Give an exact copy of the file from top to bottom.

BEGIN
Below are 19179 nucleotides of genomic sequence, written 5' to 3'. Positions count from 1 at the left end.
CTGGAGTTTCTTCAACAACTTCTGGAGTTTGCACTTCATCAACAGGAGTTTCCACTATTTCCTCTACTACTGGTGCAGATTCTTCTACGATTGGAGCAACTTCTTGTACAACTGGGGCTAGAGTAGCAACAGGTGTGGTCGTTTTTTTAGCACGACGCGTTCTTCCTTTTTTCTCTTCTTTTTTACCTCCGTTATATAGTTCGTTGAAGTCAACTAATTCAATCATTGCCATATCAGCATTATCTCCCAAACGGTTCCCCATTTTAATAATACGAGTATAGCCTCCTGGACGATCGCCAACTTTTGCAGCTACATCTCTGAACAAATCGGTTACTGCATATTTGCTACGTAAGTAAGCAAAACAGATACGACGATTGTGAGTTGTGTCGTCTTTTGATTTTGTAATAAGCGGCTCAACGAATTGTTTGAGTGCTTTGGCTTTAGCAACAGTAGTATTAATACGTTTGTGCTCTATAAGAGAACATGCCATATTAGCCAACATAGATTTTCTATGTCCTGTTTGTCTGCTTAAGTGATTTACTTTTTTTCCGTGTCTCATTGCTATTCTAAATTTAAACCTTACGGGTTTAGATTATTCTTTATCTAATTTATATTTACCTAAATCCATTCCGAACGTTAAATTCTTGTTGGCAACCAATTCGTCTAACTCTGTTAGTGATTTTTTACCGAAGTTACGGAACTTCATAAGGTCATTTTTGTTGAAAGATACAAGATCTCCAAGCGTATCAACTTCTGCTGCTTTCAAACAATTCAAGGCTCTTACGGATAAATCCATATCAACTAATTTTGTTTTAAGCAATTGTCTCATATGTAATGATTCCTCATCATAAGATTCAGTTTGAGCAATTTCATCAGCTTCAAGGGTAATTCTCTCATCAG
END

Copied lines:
Below are 19179 nucleotides of genomic sequence, written 5' to 3'. Positions count from 1 at the left end.
CTGGAGTTTCTTCAACAACTTCTGGAGTTTGCACTTCATCAACAGGAGTTTCCACTATTTCCTCTACTACTGGTGCAGATTCTTCTACGATTGGAGCAACTTCTTGTACAACTGGGGCTAGAGTAGCAACAGGTGTGGTCGTTTTTTTAGCACGACGCGTTCTTCCTTTTTTCTCTTCTTTTTTACCTCCGTTATATAGTTCGTTGAAGTCAACTAATTCAATCATTGCCATATCAGCATTATCTCCCAAACGGTTCCCCATTTTAATAATACGAGTATAGCCTCCTGGACGATCGCCAACTTTTGCAGCTACATCTCTGAACAAATCGGTTACTGCATATTTGCTACGTAAGTAAGCAAAACAGATACGACGATTGTGAGTTGTGTCGTCTTTTGATTTTGTAATAAGCGGCTCAACGAATTGTTTGAGTGCTTTGGCTTTAGCAACAGTAGTATTAATACGTTTGTGCTCTATAAGAGAACATGCCATATTAGCCAACATAGATTTTCTATGTCCTGTTTGTCTGCTTAAGTGATTTACTTTTTTTCCGTGTCTCATTGCTATTCTAAATTTAAACCTTACGGGTTTAGATTATTCTTTATCTAATTTATATTTACCTAAATCCATTCCGAACGTTAAATTCTTGTTGGCAACCAATTCGTCTAACTCTGTTAGTGATTTTTTACCGAAGTTACGGAACTTCATAAGGTCATTTTTGTTGAAAGATACAAGATCTCCAAGCGTATCAACTTCTGCTGCTTTCAAACAATTCAAGGCTCTTACGGATAAATCCATATCAACTAATTTTGTTTTAAGCAATTGTCTCATATGTAATGATTCCTCATCATAAGATTCAGTTTGAGCAATTTCATCAGCTTCAAGGGTAATTCTCTCATCAG